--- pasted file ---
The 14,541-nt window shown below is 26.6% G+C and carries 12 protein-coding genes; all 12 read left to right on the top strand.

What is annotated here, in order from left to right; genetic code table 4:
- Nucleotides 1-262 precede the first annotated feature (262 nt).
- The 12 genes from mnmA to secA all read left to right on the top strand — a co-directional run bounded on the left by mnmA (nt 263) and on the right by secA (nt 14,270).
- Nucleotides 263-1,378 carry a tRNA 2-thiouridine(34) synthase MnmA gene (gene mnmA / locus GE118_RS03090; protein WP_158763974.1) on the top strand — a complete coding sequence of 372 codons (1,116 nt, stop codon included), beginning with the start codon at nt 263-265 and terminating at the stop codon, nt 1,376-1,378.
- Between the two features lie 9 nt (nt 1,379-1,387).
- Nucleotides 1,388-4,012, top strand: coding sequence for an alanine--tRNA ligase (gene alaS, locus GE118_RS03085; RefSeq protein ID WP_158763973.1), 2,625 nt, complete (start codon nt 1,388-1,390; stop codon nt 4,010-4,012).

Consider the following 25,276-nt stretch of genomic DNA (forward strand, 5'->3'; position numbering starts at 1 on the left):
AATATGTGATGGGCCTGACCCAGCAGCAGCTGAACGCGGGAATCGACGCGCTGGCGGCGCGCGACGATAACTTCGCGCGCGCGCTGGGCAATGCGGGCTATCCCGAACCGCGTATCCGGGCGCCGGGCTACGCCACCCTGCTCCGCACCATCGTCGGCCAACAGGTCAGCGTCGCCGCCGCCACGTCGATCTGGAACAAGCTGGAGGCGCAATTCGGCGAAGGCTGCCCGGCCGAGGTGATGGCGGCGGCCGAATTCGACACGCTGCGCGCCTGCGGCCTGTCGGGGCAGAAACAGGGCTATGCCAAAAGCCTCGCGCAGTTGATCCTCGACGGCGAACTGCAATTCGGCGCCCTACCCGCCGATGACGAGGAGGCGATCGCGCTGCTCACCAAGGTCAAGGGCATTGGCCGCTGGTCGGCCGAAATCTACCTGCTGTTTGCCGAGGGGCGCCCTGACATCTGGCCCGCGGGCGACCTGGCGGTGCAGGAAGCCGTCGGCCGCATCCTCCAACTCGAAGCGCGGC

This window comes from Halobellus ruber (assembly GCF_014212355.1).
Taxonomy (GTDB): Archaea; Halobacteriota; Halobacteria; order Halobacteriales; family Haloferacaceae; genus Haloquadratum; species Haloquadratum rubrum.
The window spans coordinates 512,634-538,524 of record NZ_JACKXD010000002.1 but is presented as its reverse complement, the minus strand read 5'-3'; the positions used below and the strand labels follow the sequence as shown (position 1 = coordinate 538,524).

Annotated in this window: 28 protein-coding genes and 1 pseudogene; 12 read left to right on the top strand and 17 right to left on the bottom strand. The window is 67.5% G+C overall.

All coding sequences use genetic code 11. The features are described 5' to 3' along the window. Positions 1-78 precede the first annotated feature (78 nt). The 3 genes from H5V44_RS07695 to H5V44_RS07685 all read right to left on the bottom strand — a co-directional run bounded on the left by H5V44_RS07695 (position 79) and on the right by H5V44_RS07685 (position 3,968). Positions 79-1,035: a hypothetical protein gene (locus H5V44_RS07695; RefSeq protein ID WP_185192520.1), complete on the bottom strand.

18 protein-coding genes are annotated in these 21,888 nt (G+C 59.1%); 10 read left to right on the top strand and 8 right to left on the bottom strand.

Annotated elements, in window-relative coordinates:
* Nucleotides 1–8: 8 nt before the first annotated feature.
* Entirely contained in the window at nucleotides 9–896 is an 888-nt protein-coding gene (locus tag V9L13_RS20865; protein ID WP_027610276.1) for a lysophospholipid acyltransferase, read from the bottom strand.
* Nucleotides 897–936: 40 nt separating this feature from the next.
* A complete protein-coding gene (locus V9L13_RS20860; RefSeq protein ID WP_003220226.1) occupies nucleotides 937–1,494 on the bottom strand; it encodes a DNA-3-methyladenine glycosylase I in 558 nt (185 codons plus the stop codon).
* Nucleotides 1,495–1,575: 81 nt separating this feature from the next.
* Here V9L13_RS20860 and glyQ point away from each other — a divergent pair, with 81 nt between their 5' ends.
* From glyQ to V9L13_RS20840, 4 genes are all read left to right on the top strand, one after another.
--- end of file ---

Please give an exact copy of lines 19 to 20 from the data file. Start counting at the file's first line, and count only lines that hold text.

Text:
* Nucleotides 897–936: 40 nt separating this feature from the next.
* A complete protein-coding gene (locus V9L13_RS20860; RefSeq protein ID WP_003220226.1) occupies nucleotides 937–1,494 on the bottom strand; it encodes a DNA-3-methyladenine glycosylase I in 558 nt (185 codons plus the stop codon).